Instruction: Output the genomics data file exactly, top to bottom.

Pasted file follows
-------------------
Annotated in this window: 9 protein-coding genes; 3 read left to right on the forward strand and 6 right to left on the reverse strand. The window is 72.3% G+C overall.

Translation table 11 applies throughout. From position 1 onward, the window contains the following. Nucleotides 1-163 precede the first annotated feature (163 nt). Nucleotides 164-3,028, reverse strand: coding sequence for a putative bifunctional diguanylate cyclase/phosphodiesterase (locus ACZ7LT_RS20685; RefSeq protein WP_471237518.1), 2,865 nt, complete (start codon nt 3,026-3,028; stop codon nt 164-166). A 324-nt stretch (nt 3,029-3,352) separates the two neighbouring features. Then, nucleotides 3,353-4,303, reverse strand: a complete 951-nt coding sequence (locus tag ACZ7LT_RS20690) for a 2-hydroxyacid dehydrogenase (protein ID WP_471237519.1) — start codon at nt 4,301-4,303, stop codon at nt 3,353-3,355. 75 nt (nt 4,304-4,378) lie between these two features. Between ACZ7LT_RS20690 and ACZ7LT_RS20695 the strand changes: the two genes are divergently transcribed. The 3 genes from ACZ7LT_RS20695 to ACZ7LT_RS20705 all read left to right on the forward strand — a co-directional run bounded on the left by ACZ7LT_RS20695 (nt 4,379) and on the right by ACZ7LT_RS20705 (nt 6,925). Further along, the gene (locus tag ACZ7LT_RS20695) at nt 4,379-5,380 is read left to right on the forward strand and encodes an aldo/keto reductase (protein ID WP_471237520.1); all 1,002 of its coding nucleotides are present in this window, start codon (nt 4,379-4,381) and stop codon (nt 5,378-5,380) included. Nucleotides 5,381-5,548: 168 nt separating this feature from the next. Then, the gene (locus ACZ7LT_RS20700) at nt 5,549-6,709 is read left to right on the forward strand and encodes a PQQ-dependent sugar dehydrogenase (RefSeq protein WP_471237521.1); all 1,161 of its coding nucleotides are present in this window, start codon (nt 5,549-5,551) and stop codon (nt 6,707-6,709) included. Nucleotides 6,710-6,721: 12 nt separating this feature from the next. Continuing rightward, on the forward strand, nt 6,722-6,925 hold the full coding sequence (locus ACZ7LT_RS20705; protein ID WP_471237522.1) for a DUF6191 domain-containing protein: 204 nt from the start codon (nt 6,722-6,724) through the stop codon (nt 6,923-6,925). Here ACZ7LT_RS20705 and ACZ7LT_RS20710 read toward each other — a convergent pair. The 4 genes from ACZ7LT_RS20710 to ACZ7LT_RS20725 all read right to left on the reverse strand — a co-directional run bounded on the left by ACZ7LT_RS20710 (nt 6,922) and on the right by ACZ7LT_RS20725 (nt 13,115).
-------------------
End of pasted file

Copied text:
Annotated in this window: 9 protein-coding genes; 3 read left to right on the forward strand and 6 right to left on the reverse strand. The window is 72.3% G+C overall.

Translation table 11 applies throughout. From position 1 onward, the window contains the following. Nucleotides 1-163 precede the first annotated feature (163 nt). Nucleotides 164-3,028, reverse strand: coding sequence for a putative bifunctional diguanylate cyclase/phosphodiesterase (locus ACZ7LT_RS20685; RefSeq protein WP_471237518.1), 2,865 nt, complete (start codon nt 3,026-3,028; stop codon nt 164-166). A 324-nt stretch (nt 3,029-3,352) separates the two neighbouring features. Then, nucleotides 3,353-4,303, reverse strand: a complete 951-nt coding sequence (locus tag ACZ7LT_RS20690) for a 2-hydroxyacid dehydrogenase (protein ID WP_471237519.1) — start codon at nt 4,301-4,303, stop codon at nt 3,353-3,355. 75 nt (nt 4,304-4,378) lie between these two features. Between ACZ7LT_RS20690 and ACZ7LT_RS20695 the strand changes: the two genes are divergently transcribed. The 3 genes from ACZ7LT_RS20695 to ACZ7LT_RS20705 all read left to right on the forward strand — a co-directional run bounded on the left by ACZ7LT_RS20695 (nt 4,379) and on the right by ACZ7LT_RS20705 (nt 6,925). Further along, the gene (locus tag ACZ7LT_RS20695) at nt 4,379-5,380 is read left to right on the forward strand and encodes an aldo/keto reductase (protein ID WP_471237520.1); all 1,002 of its coding nucleotides are present in this window, start codon (nt 4,379-4,381) and stop codon (nt 5,378-5,380) included. Nucleotides 5,381-5,548: 168 nt separating this feature from the next. Then, the gene (locus ACZ7LT_RS20700) at nt 5,549-6,709 is read left to right on the forward strand and encodes a PQQ-dependent sugar dehydrogenase (RefSeq protein WP_471237521.1); all 1,161 of its coding nucleotides are present in this window, start codon (nt 5,549-5,551) and stop codon (nt 6,707-6,709) included. Nucleotides 6,710-6,721: 12 nt separating this feature from the next. Continuing rightward, on the forward strand, nt 6,722-6,925 hold the full coding sequence (locus ACZ7LT_RS20705; protein ID WP_471237522.1) for a DUF6191 domain-containing protein: 204 nt from the start codon (nt 6,722-6,724) through the stop codon (nt 6,923-6,925). Here ACZ7LT_RS20705 and ACZ7LT_RS20710 read toward each other — a convergent pair. The 4 genes from ACZ7LT_RS20710 to ACZ7LT_RS20725 all read right to left on the reverse strand — a co-directional run bounded on the left by ACZ7LT_RS20710 (nt 6,922) and on the right by ACZ7LT_RS20725 (nt 13,115).